“I came to Bundanon starving and dying of thirst, and it left me quenched and full.”
That would have been a familiar metaphor. The truth seems somehow smaller, though the arc remains the same.
I came to Bundanon weary. Perhaps as weary as I’d even been, outside of deepest grief. A nuggetty essence of exhausted human who’d rattled around in an ill-fitting Kate-suit for goodness knows how long.
Mine is not a unique diagnosis. The last few years have worn down even the luckiest among us, and I have been safe and supported at a time when many have not. So much so, that four days into my Bundanon residency, I already want to pay forward this experience to everyone I know.
Pay forward the relief. The feeling of being held, seen and valued by this place. The privilege of stepping into the legacy of those who’ve done so before. Of the removal of deadlines and expectations, and the implicit permission to pause, rest or do whatever we need. Of time slowing down enough to breathe. To sip my tea in the pale morning sun as the roos commute from the eastern hills to lie in the grass at my feet.
Before my arrival, my friend and former Bundanon resident Jennifer Mills reminded me that residencies are gifts to artists, not our work. They’re not (or shouldn’t be) about deliverables or attempts to force creativity between paid work and worry and the rest of the world. If what artists need is to sleep or walk or read, then that’s what these residencies should be for. It’s a radical and increasingly rare and precious gift, which recognises not-making as a vital part of making too.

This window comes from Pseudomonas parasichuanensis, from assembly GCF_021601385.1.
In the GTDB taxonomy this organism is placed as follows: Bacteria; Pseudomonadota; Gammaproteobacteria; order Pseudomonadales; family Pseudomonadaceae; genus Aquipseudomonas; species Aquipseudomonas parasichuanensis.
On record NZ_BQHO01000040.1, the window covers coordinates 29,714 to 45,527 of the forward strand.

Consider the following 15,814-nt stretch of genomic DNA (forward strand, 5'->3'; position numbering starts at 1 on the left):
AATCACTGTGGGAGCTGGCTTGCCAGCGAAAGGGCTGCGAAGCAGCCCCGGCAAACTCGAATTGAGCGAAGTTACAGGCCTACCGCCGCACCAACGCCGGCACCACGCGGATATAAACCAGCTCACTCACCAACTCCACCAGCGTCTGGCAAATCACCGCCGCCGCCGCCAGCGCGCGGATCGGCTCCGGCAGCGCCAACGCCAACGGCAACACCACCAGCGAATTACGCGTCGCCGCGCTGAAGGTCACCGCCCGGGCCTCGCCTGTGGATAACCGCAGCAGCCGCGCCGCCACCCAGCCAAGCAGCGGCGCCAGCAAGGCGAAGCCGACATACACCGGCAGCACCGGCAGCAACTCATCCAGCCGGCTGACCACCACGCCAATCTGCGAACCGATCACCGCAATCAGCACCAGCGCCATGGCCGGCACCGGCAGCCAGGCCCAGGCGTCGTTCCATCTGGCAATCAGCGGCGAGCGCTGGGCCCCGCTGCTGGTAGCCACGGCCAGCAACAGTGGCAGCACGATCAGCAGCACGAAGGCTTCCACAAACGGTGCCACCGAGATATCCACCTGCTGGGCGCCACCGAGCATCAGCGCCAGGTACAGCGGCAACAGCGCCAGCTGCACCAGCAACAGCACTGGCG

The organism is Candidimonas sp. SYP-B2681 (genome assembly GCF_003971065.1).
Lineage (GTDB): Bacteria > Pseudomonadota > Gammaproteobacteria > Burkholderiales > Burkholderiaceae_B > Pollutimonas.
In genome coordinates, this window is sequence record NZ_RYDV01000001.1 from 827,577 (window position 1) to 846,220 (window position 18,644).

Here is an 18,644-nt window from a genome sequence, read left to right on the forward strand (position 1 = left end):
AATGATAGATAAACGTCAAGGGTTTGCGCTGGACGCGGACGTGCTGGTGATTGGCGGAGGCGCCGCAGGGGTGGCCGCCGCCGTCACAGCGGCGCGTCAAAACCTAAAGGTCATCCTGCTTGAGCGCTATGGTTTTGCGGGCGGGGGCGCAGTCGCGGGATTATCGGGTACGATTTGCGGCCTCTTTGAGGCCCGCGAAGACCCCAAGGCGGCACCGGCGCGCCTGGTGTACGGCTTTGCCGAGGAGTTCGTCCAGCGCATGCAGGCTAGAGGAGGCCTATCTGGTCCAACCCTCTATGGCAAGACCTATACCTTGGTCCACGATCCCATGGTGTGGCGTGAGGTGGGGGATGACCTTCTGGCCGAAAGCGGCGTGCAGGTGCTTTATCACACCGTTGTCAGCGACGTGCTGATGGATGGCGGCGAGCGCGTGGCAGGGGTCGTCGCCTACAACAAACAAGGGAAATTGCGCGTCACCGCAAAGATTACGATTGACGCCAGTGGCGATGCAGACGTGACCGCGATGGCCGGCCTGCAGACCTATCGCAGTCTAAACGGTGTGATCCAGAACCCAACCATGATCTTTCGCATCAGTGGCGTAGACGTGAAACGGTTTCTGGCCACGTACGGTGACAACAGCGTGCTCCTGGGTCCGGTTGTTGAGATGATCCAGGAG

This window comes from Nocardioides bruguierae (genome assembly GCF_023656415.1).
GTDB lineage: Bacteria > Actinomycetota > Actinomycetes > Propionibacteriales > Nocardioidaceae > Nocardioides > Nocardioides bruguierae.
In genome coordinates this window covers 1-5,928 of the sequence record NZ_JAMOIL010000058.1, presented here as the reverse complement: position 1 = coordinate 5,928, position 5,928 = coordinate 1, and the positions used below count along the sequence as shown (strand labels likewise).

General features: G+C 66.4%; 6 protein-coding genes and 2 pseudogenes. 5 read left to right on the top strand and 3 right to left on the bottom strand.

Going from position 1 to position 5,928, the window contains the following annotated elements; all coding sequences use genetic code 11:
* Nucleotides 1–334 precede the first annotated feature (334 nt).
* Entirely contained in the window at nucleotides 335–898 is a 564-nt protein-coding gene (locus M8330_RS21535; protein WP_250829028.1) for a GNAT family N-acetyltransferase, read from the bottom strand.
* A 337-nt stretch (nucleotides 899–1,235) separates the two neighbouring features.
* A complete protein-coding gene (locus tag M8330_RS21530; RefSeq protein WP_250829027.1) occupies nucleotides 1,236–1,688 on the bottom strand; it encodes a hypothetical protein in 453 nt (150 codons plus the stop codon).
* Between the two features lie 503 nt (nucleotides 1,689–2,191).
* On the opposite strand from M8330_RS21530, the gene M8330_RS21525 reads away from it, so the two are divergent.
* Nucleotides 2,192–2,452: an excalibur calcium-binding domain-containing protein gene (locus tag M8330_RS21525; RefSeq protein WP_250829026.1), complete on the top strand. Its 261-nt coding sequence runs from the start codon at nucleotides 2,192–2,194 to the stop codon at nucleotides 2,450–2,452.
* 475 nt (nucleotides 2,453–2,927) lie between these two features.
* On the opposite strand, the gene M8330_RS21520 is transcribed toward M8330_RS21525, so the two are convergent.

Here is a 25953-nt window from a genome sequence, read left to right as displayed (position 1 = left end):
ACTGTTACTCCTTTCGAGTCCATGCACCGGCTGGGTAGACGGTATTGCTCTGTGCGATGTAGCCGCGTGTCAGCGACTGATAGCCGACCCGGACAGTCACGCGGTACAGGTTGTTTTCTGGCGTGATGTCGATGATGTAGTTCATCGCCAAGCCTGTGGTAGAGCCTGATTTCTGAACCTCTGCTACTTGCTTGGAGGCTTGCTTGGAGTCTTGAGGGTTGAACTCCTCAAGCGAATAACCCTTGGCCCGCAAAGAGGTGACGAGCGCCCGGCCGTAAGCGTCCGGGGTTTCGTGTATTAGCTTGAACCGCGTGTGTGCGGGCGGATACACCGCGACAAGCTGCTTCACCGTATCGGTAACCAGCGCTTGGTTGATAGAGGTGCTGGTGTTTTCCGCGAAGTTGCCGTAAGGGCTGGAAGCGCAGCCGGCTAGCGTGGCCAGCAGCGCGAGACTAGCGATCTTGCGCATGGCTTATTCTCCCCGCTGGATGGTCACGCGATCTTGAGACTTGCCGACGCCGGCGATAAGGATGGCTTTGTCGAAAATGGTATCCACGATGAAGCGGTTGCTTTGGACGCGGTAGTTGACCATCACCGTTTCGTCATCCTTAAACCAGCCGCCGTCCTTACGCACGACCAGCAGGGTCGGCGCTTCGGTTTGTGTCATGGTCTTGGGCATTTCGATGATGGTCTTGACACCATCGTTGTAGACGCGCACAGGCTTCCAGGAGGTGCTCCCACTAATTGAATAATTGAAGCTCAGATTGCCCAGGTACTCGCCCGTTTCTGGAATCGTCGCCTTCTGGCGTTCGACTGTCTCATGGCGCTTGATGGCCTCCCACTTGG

So, I start my days with guided meditations from my favourite studio chair – imagining the dull glow of my creativity spark and expand – the sun on my closed eyelids mirroring its warmth. The voice reminds me that creativity is like the blue sky beyond – always there, even when we can’t see it through the clouds.
Just when I had almost given up hope that my post-COVID creativity might not return, in Bundanon the skies are clear. I read hard copy books over breakfast – poetry, literary fiction and all the things my brain deemed too difficult to digest until now. I rest. I stalk wombats. I gulp lungfuls of fresh air. And I write – the words pouring out of me, rough and rusty but there at last – lines of ink and sunlight on the page.
I am unbound:
and far away.
An exhaled breath
for this moment
I came to Bundanon as dry and brittle as tea-leaves, but here I settle, plump and warm. And the sighs come off me like steam.